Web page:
My husband’s family is very male-centric and even though they love to eat, they can be a bit difficult to satisfy. They don’t like fancy desserts, eggplant, anything with nuts or “girly” salads. Whereas my mother-in-law love salads with fruits, nuts and lots of chopped veggies (like me!), the guys in the family don’t want much to do with a nice spinach salad.

So after racking my brain I decided to try making this classic wedge salad, sans the bacon that is traditionally included, for a dairy Shavuot meal last year. And thankfully, my father-in-law loved it and it was a big hit all around.

wedge-salad-2It is hearty, beautiful to look at and its the kind of salad that can be changed around depending on your tastes. Need some more protein? Add some beans or a grilled piece of fish and it becomes a main dish. Blue cheese too strong for you? Substitute a creamy ranch dressing instead. Want to get in some extra veggies? Add chopped cucumber and avocado.

But it’s the homemade challah croutons that really take this dish to the next level. They are crispy and buttery, adding crunch and a whole lot of satisfying flavor, especially for this gluten-loving gal. When making the croutons, don’t skimp on the olive oil.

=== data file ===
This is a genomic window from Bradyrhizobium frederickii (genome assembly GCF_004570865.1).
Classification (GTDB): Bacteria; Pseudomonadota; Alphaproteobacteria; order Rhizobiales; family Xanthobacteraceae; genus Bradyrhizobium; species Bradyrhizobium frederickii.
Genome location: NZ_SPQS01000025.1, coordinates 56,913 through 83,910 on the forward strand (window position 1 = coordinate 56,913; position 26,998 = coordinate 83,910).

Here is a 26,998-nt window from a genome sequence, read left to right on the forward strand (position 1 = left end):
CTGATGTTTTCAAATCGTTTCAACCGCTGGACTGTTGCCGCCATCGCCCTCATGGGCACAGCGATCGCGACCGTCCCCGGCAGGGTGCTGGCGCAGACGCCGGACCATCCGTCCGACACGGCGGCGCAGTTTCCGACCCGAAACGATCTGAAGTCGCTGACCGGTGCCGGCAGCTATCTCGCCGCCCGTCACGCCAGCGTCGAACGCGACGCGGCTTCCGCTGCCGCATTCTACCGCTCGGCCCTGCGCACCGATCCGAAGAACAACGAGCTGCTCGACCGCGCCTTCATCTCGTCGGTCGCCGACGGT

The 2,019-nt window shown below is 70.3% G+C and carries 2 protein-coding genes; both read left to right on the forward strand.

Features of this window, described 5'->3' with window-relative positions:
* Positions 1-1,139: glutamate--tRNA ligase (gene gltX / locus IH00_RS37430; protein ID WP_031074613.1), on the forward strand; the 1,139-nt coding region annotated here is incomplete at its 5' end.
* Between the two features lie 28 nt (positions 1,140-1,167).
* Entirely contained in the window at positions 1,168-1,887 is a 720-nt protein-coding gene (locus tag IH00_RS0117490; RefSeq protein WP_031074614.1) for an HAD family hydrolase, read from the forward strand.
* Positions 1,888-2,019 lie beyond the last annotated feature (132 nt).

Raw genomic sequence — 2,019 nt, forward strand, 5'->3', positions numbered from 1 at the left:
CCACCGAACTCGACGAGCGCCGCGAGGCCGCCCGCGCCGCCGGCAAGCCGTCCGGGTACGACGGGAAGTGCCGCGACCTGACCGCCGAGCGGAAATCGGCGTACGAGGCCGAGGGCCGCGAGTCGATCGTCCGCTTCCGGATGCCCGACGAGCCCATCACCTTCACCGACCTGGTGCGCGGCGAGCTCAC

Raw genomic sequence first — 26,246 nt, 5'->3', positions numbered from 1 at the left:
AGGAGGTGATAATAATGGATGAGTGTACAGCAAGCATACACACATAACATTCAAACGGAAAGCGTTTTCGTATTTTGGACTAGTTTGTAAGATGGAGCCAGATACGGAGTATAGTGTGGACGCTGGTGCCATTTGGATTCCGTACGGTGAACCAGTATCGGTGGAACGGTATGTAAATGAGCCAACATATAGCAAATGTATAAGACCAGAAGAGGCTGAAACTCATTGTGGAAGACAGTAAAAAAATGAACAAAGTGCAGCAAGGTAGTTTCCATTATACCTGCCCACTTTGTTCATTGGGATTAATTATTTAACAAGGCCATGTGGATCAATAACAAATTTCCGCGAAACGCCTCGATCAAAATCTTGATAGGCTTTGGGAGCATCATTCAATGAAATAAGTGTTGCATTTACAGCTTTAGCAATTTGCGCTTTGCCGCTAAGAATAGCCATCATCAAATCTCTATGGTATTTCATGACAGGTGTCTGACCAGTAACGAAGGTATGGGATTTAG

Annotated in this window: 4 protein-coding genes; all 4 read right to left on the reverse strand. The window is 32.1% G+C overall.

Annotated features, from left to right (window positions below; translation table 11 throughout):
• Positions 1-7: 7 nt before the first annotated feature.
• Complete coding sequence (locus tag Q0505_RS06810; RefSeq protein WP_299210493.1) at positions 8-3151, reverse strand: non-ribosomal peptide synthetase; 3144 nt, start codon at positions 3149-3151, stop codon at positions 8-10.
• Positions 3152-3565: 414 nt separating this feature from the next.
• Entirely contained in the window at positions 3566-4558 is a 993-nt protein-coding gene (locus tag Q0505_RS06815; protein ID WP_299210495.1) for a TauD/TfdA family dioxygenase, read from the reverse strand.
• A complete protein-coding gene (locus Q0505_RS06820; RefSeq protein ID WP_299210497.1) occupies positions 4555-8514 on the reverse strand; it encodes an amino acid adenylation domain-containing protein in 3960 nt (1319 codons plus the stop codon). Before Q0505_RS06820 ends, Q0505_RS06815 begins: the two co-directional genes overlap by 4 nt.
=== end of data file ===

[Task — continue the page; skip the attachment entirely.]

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Classic Wedge Salad with Blue Cheese Dressing and Challah Croutons

Posted on May 1, 2014

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Roasted Eggplant and Garlic Dip

No matter how much I plan or prep, I find myself in a pre-dinner panic almost every time we host.  I’m opening and closing the fridge, wondering if I’ll actually have enough food. No one has ever gone hungry at my table and there’s always plenty of variety so surprise allergies or unannounced vegetarians are never a concern.

eggplant-2

That said, I’ve built an arsenal of “quick extras” that I can add to almost any menu. Anything from roasted chickpeas, grilled polenta or this eggplant dip which reassure me there will be enough food.

eggplant-5

This roasted eggplant and garlic dip is quick, and when you serve it in the skin of the eggplant, it looks beautiful and impressive on the table. All of the ingredients are things that I typically have in the fridge, so when I get a last minute “can we bring two friends to dinner?” phone call, I never have to say no.